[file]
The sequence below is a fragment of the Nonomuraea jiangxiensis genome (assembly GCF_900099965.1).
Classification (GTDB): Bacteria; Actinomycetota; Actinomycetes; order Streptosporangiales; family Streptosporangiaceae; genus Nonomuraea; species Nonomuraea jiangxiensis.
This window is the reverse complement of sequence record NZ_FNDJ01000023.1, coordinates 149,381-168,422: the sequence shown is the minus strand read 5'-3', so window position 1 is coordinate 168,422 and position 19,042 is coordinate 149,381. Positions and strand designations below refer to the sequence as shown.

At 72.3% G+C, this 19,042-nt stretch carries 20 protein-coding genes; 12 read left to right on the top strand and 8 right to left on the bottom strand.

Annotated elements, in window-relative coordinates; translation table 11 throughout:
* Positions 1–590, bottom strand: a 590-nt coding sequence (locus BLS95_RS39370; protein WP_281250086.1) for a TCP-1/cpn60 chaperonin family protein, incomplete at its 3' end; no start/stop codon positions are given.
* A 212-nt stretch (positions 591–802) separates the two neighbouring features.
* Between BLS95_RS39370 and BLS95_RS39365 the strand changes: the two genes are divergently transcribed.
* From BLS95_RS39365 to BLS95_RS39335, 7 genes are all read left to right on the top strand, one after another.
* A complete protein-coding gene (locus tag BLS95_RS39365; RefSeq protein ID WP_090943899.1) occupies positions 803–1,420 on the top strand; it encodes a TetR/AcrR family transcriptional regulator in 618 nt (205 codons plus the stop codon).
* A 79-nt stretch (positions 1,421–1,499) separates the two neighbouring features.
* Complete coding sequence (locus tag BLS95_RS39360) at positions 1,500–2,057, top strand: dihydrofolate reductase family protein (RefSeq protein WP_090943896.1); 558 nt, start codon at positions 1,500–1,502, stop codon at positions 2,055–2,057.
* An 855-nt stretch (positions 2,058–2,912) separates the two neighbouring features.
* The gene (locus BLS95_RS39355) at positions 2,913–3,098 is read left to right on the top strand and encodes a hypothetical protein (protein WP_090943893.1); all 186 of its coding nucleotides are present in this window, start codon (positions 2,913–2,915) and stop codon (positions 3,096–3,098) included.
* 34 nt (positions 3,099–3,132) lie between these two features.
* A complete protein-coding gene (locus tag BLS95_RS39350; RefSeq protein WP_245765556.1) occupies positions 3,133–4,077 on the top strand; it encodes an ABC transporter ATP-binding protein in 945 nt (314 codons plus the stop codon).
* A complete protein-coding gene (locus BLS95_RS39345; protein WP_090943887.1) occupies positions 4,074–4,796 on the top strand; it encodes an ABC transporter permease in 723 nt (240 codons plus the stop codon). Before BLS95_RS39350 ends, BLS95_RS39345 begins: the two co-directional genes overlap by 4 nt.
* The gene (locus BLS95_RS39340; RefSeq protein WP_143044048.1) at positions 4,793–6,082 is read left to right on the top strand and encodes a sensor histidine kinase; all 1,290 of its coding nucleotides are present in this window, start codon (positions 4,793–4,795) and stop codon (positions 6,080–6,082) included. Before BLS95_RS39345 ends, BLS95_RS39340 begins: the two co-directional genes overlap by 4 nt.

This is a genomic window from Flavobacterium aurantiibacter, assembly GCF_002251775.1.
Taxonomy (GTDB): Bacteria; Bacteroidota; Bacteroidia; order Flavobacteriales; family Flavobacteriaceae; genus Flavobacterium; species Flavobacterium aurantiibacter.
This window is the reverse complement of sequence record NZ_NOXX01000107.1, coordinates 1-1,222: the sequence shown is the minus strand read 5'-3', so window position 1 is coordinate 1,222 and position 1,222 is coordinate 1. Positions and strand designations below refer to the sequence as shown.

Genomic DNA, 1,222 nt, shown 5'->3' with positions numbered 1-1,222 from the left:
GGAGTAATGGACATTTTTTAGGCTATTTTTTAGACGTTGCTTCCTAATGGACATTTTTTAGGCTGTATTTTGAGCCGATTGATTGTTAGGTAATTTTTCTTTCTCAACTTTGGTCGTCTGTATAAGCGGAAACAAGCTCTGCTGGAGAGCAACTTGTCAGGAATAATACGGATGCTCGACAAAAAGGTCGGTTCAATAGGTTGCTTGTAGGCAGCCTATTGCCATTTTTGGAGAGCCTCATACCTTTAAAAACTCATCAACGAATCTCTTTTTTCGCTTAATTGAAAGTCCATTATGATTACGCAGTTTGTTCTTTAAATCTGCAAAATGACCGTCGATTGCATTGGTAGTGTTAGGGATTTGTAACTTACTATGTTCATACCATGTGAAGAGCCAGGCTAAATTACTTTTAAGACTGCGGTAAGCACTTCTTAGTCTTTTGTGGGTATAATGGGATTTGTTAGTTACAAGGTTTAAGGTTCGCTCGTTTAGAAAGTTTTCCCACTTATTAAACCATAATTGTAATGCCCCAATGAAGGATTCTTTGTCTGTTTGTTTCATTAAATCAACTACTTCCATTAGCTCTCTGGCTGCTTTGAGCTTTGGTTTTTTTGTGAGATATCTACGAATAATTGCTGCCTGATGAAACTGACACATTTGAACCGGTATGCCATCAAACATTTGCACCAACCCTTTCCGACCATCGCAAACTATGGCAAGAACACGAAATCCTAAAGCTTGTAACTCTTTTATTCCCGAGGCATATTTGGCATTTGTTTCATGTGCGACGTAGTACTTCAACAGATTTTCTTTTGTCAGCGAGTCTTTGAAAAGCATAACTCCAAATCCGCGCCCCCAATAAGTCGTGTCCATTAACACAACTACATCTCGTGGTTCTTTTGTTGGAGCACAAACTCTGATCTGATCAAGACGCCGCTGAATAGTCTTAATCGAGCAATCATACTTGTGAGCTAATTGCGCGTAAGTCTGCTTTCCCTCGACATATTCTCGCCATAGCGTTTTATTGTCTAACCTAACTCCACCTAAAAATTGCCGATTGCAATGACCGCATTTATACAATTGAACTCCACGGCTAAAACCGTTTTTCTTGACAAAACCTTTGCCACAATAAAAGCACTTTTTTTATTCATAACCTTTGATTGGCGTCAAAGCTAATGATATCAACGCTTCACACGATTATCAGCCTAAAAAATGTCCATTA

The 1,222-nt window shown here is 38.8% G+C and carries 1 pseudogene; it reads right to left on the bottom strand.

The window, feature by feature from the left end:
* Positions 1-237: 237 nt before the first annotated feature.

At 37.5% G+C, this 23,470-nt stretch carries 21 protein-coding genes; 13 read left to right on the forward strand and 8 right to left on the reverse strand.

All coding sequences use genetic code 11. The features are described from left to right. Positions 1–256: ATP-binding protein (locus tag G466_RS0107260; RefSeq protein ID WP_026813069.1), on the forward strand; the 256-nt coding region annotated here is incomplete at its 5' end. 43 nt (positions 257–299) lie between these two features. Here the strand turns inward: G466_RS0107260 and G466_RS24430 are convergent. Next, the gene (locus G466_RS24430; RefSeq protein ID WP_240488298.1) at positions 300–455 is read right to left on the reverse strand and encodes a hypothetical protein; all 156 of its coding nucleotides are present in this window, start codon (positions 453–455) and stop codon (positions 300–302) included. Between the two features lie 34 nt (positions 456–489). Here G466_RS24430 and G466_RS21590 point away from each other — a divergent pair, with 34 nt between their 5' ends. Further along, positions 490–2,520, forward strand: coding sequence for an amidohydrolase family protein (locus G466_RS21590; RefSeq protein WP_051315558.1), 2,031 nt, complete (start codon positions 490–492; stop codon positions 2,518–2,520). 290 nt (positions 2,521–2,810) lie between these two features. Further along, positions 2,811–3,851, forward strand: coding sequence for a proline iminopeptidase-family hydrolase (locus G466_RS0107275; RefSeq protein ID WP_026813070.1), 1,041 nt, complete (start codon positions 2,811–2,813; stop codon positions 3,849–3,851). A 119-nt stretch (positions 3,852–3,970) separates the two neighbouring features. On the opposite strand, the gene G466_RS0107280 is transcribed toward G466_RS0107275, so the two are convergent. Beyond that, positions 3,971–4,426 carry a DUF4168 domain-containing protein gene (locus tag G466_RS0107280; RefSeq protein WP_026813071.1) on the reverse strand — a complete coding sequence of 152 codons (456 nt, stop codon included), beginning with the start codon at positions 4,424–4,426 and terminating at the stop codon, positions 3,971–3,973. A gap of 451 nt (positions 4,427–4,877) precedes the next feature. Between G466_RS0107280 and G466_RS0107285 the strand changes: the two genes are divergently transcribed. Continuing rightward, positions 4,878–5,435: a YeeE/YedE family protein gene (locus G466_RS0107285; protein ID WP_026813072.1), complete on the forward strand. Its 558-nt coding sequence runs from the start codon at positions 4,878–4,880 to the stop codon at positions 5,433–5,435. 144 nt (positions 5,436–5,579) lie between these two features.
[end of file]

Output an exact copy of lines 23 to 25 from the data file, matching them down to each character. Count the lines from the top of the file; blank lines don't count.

GGAGTAATGGACATTTTTTAGGCTATTTTTTAGACGTTGCTTCCTAATGGACATTTTTTAGGCTGTATTTTGAGCCGATTGATTGTTAGGTAATTTTTCTTTCTCAACTTTGGTCGTCTGTATAAGCGGAAACAAGCTCTGCTGGAGAGCAACTTGTCAGGAATAATACGGATGCTCGACAAAAAGGTCGGTTCAATAGGTTGCTTGTAGGCAGCCTATTGCCATTTTTGGAGAGCCTCATACCTTTAAAAACTCATCAACGAATCTCTTTTTTCGCTTAATTGAAAGTCCATTATGATTACGCAGTTTGTTCTTTAAATCTGCAAAATGACCGTCGATTGCATTGGTAGTGTTAGGGATTTGTAACTTACTATGTTCATACCATGTGAAGAGCCAGGCTAAATTACTTTTAAGACTGCGGTAAGCACTTCTTAGTCTTTTGTGGGTATAATGGGATTTGTTAGTTACAAGGTTTAAGGTTCGCTCGTTTAGAAAGTTTTCCCACTTATTAAACCATAATTGTAATGCCCCAATGAAGGATTCTTTGTCTGTTTGTTTCATTAAATCAACTACTTCCATTAGCTCTCTGGCTGCTTTGAGCTTTGGTTTTTTTGTGAGATATCTACGAATAATTGCTGCCTGATGAAACTGACACATTTGAACCGGTATGCCATCAAACATTTGCACCAACCCTTTCCGACCATCGCAAACTATGGCAAGAACACGAAATCCTAAAGCTTGTAACTCTTTTATTCCCGAGGCATATTTGGCATTTGTTTCATGTGCGACGTAGTACTTCAACAGATTTTCTTTTGTCAGCGAGTCTTTGAAAAGCATAACTCCAAATCCGCGCCCCCAATAAGTCGTGTCCATTAACACAACTACATCTCGTGGTTCTTTTGTTGGAGCACAAACTCTGATCTGATCAAGACGCCGCTGAATAGTCTTAATCGAGCAATCATACTTGTGAGCTAATTGCGCGTAAGTCTGCTTTCCCTCGACATATTCTCGCCATAGCGTTTTATTGTCTAACCTAACTCCACCTAAAAATTGCCGATTGCAATGACCGCATTTATACAATTGAACTCCACGGCTAAAACCGTTTTTCTTGACAAAACCTTTGCCACAATAAAAGCACTTTTTTTATTCATAACCTTTGATTGGCGTCAAAGCTAATGATATCAACGCTTCACACGATTATCAGCCTAAAAAATGTCCATTA

The 1,222-nt window shown here is 38.8% G+C and carries 1 pseudogene; it reads right to left on the bottom strand.

The window, feature by feature from the left end: